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Frequent letter contributor to The Daily dies at

By Ronnie Thomas 340-2438

Karl Allen Dunlap of Falkville was a frequent contributor of letters to the editor at The Daily.

"He wrote about what was on his mind, and he wrote them kind of tongue in cheek, to wake people up," his widow, Elsie Dunlap, said Wednesday. "He loved people. He said, 'I don't care what they think about my letters as long as they think.' "

Karl Dunlap, 79, born and raised in South Charleston, W.Va., died Monday. His funeral is Thursday at 3 p.m. at Peck.

Dunlap said her husband's letters usually involved politics, like the one he wrote that The Daily published Feb. 13, 2005.

"Maybe it's just me, but while reading the Jan. 22 Daily, I got the impression there's no original thought left with politicians," he began. "First, we find plans for the Wallace Center have been called off. ... Why not turn it into a commercial zone, especially since we know Target wants to locate in the city?

"I also noticed a couple of letters from concerned citizens about future development. One viewed the private development of Point Mallard as a bad deal and the other viewed further development of the Beltline as a non-solution to the traffic problem. Both are reasonable views, in my opinion."

On Oct. 26, 2005, Dunlap took another swipe at city government, this time expressing the downside of the beautification effort.

"It has become common knowledge that Decatur is having difficulty putting together a budget for the coming year," he wrote. "It appears tax revenue may not cover operating expenses."

In the letter, Dunlap suggested increasing taxes for everyone wishing to make Decatur "beautiful" without regard for business.

"For some time, the city has made it almost impossible for 'mom and pop' businesses to operate," he wrote. "The most recent case that comes to mind was the small sit down restaurant seeking an approved location downtown, only to be denied a timely permit. Subsequently, it was welcomed as part of Hartselle's tax base. ... Let's face it. The decision is between commerce and beauty. Forget what the politicians say. That extra penny of sales tax was spent years ago. If I remember correctly, it was Pogo who said, 'We has met the enemy and it is us.' "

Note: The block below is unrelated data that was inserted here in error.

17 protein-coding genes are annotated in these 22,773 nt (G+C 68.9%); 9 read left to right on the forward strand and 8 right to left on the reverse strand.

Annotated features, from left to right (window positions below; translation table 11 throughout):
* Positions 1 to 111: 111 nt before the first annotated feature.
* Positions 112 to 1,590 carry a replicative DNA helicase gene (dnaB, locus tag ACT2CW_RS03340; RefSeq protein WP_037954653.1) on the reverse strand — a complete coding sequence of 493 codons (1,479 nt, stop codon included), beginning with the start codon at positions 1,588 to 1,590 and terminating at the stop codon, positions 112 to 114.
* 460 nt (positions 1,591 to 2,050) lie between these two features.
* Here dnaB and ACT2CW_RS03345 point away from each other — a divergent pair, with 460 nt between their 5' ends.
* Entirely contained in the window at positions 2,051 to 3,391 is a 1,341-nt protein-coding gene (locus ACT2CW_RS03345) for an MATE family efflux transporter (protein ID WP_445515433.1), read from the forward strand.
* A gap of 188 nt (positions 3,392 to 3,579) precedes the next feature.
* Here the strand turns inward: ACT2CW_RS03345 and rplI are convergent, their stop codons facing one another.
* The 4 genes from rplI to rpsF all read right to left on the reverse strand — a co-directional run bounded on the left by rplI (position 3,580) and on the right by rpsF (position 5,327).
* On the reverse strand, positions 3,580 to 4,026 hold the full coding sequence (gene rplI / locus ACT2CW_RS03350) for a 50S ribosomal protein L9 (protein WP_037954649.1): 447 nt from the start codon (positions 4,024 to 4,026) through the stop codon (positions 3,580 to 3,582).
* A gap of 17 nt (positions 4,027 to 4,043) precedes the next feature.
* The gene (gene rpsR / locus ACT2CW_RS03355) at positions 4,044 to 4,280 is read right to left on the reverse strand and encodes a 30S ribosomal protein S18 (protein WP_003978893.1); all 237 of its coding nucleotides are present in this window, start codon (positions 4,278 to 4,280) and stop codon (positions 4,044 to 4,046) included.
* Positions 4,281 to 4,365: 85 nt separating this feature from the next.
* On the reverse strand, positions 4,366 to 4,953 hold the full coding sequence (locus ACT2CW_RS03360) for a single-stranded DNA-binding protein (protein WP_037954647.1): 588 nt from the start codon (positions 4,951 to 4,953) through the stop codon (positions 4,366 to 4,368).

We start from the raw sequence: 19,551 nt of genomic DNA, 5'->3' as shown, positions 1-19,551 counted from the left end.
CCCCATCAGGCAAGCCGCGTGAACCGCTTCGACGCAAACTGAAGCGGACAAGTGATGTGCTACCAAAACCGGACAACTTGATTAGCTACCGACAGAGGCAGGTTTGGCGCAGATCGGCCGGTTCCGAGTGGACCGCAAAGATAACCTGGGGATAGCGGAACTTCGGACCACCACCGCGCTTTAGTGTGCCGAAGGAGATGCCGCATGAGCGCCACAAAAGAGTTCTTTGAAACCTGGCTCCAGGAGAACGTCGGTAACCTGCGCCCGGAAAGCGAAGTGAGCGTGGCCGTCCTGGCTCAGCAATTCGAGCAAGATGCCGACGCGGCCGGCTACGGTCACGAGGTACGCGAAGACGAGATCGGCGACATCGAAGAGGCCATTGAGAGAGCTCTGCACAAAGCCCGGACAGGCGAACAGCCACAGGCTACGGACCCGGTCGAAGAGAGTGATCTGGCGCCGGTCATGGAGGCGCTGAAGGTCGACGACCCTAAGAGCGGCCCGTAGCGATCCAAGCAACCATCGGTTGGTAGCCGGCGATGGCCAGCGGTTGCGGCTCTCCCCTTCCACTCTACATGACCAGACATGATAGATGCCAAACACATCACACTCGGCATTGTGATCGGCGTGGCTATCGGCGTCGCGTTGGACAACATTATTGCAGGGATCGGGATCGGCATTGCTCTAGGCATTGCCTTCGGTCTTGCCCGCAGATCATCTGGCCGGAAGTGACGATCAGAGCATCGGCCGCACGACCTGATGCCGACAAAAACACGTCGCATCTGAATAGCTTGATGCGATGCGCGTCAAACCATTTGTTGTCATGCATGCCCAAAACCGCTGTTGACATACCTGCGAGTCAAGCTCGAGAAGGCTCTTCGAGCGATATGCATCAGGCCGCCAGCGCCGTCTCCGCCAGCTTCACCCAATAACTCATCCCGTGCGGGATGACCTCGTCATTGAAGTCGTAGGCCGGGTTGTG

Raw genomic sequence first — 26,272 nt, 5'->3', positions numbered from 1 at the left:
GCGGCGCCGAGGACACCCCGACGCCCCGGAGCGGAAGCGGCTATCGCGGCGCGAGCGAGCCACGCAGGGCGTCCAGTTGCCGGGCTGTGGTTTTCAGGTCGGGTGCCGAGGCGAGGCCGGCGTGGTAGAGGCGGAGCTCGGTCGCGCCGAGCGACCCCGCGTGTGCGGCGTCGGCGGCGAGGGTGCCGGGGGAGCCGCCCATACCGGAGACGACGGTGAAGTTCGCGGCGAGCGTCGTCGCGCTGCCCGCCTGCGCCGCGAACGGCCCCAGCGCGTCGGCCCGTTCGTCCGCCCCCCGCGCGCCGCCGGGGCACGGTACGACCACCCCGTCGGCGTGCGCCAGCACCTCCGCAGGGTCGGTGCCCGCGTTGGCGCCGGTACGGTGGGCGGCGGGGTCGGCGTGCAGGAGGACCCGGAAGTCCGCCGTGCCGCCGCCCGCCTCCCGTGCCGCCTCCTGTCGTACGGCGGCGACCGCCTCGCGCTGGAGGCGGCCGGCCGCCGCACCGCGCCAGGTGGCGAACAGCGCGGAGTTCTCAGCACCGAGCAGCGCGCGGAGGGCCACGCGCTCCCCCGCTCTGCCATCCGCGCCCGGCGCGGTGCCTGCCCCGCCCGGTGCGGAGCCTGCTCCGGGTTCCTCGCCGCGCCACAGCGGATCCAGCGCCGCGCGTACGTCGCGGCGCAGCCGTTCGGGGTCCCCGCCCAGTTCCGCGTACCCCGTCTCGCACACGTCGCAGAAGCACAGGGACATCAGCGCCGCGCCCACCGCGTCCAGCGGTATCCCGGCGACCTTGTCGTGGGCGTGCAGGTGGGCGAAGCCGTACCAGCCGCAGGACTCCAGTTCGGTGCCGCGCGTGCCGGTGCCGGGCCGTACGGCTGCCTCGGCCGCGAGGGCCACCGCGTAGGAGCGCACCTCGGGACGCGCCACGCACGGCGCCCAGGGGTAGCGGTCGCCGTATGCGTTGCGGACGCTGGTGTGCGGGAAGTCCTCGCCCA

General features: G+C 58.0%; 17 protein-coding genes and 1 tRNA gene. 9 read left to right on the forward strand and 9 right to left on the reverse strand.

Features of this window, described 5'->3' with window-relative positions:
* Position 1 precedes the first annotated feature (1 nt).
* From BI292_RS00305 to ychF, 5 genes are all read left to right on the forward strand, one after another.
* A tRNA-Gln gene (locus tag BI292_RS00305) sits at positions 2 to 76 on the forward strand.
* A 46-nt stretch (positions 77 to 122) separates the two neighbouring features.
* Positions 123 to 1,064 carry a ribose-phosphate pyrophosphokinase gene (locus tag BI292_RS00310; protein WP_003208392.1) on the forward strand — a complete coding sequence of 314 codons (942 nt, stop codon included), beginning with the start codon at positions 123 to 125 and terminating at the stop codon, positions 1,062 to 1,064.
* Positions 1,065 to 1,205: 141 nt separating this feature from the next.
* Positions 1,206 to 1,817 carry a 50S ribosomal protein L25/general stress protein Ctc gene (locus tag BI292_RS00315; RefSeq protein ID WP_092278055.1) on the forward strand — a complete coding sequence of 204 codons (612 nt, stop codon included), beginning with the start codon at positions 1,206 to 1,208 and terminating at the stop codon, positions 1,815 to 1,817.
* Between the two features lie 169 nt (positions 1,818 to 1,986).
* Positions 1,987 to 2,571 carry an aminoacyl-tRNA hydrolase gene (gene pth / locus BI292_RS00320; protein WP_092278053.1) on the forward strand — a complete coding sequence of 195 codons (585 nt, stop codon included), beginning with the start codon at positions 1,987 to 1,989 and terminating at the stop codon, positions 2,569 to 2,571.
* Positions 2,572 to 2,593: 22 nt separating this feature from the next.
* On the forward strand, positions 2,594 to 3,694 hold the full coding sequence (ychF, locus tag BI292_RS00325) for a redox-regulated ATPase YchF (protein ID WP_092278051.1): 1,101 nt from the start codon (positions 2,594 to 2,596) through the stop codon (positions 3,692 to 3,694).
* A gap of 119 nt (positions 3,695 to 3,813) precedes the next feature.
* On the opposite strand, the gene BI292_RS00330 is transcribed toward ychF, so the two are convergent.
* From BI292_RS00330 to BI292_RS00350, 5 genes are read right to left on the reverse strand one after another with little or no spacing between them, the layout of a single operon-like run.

Wrote short stories

Elsie Dunlap said her husband had another passion of writing short stories for his collection about everyday human behavior.

"I have about 100 of them, and someday I hope to publish them," she said.

Although he battled serious health problems during the last half of his life, she said, her husband never complained.

"He wouldn't file for disability," she said. "He'd say, 'I can work. I'm fine.' But he wasn't. Due to his condition, he went from a business suit and tie to coveralls because he had to wear loose clothing. Everyone thought he was an old farmer and hard of hearing, and they tended to scream at him. But he had keen hearing."

A World War II veteran, Dunlap attended Morris Harvey College (now The University of Charleston) and earned a master's degree in clinical psychology at West Virginia University in Morgantown, where the couple met. He worked in personnel for Kaiser Aluminum in Ravenswood, W.Va., and came to Decatur as personnel supervisor of Worthington Climatrol.

"He had an option to go to New Jersey when the company relocated, but we chose to stay here," she said. "Then he was diagnosed with colon cancer and had a colostomy. That changed our life rather quickly, but he lived 39 more years, surviving numerous other problems, including more cancers, two heart attacks and open heart surgery."

Started business

The couple went into business for themselves. She said she started the first temporary help agency in Decatur called Tempo Personnel Help.

"The other part of the business, called Dome Personnel, was for permanent employees and Karl ran that side of the business," she said. "We kept it about 25 years."

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